Gasoline prices drop in Oklahoma

Gasoline prices dropped in the past week with Oklahoma’s new average price going from $2.55 last week to $2.46 a gallon this week.

National prices dropped as well, slipping 6 cents a gallon to reach an average of $2.75.

Tulsa prices went from $2.53 a gallon last week to $2.37 this week. Drivers in Oklahoma City saw a 10-cent drop in prices as the new average on Monday was $2.41 per gallon. Lawton’s average is $2.39, which is 9 cents cheaper than a week ago.

Northwest Oklahoma continues with the highest price averages. Drivers in Shattuck and Taloga pay $2.76 a gallon on average. Comanche and Cleveland counties have the lowest averages at $2.39.






When it comes to filling-up at the pump, Americans are changing their perception of what they consider “too expensive.” AAA’s 2019 Gas Price survey found that 50 percent of consumers think paying $3/gallon is too high – an increase of 30-cents from last year when half of consumers reported $2.70 as too expensive. 2019’s price point is also 50 cents more than in 2016, when half of consumers thought $2.50 was too much to pay at the pump. With gas price sensitivity lowering over the past three years, Americans are feeling numb to the pain at the pump.

Price at which 50% of consumers consider gas price to be too high (2016 – 2019), per AAA’s Annual Gas Price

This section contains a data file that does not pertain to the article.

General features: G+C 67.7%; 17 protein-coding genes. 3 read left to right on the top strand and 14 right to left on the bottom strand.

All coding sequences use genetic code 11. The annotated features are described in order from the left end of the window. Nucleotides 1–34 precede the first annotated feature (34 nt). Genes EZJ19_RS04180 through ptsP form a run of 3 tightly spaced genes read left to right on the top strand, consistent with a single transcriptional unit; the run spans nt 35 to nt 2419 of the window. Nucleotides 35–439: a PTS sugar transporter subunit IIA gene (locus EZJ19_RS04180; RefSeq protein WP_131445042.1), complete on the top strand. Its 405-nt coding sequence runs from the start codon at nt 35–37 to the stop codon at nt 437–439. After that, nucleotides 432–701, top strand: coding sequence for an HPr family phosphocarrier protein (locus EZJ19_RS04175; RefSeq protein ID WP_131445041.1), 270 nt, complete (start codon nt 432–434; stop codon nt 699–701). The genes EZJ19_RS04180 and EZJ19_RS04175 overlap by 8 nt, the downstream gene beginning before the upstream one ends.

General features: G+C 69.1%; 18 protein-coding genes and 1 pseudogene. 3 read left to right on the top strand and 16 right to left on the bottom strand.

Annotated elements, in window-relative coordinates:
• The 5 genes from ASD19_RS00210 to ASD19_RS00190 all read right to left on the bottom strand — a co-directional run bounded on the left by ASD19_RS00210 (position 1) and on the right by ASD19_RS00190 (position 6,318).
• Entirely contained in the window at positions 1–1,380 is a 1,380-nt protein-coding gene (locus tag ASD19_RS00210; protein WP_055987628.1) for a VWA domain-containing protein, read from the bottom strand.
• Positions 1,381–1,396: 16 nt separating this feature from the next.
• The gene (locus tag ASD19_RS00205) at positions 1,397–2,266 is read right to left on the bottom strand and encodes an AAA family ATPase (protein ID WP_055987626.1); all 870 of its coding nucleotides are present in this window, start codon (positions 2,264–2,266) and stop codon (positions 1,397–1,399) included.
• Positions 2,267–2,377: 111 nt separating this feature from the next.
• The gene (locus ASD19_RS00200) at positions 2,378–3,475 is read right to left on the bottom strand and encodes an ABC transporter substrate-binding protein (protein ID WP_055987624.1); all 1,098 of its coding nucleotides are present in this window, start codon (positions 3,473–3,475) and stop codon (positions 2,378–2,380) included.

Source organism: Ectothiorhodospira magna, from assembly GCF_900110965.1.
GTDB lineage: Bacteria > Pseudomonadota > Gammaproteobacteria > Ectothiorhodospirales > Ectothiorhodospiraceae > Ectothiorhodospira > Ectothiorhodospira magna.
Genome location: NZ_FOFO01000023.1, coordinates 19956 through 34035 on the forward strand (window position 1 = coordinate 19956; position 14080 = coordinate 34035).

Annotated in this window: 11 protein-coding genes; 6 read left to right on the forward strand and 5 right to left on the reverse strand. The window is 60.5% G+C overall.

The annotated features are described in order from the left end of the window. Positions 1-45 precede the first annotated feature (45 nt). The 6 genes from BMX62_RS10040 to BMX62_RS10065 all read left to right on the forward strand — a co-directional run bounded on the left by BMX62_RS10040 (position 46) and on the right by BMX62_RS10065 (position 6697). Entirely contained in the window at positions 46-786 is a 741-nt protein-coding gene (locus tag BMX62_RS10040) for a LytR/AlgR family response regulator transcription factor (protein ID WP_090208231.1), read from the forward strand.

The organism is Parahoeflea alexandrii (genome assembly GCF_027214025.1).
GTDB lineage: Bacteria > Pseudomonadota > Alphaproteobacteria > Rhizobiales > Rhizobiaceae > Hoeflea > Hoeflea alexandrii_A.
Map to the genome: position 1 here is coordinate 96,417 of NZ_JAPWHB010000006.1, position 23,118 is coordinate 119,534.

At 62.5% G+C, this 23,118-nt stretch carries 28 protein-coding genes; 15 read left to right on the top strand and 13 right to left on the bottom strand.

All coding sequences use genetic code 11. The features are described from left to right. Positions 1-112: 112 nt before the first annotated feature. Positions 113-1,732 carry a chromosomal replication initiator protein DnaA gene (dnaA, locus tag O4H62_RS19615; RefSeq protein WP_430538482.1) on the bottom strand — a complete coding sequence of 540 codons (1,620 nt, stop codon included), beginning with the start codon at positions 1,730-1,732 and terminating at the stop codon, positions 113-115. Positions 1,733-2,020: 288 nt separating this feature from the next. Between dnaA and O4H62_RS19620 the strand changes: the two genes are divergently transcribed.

2016 2017 2018 2019
$2.50 $2.80 $2.70 $3.00

“For consumers today, paying more to fill-up their gas tank may feel less shocking due to the national average pushing within pennies of $3/gallon the last two spring seasons,” said Jeanette Casselano, AAA spokesperson.  “However, there is good news for consumers this summer – the highest prices of the year could be in the rearview mirror. With most refineries operating at normal levels, demand at robust rates, and cheaper crude oil prices, summer gas prices are poised to be a little less than last year –dropping as much as a dime to lower the national average to $2.70.”

Even with Americans being more tolerant of higher gas prices, you can still expect 74% of Americans to make lifestyle changes to offset increased pump prices. Of those, nearly a quarter (24 percent) say $2.75 – a price consumers will see for sure at the pump this summer — as the price that would push them toward changing habits or choices, including:

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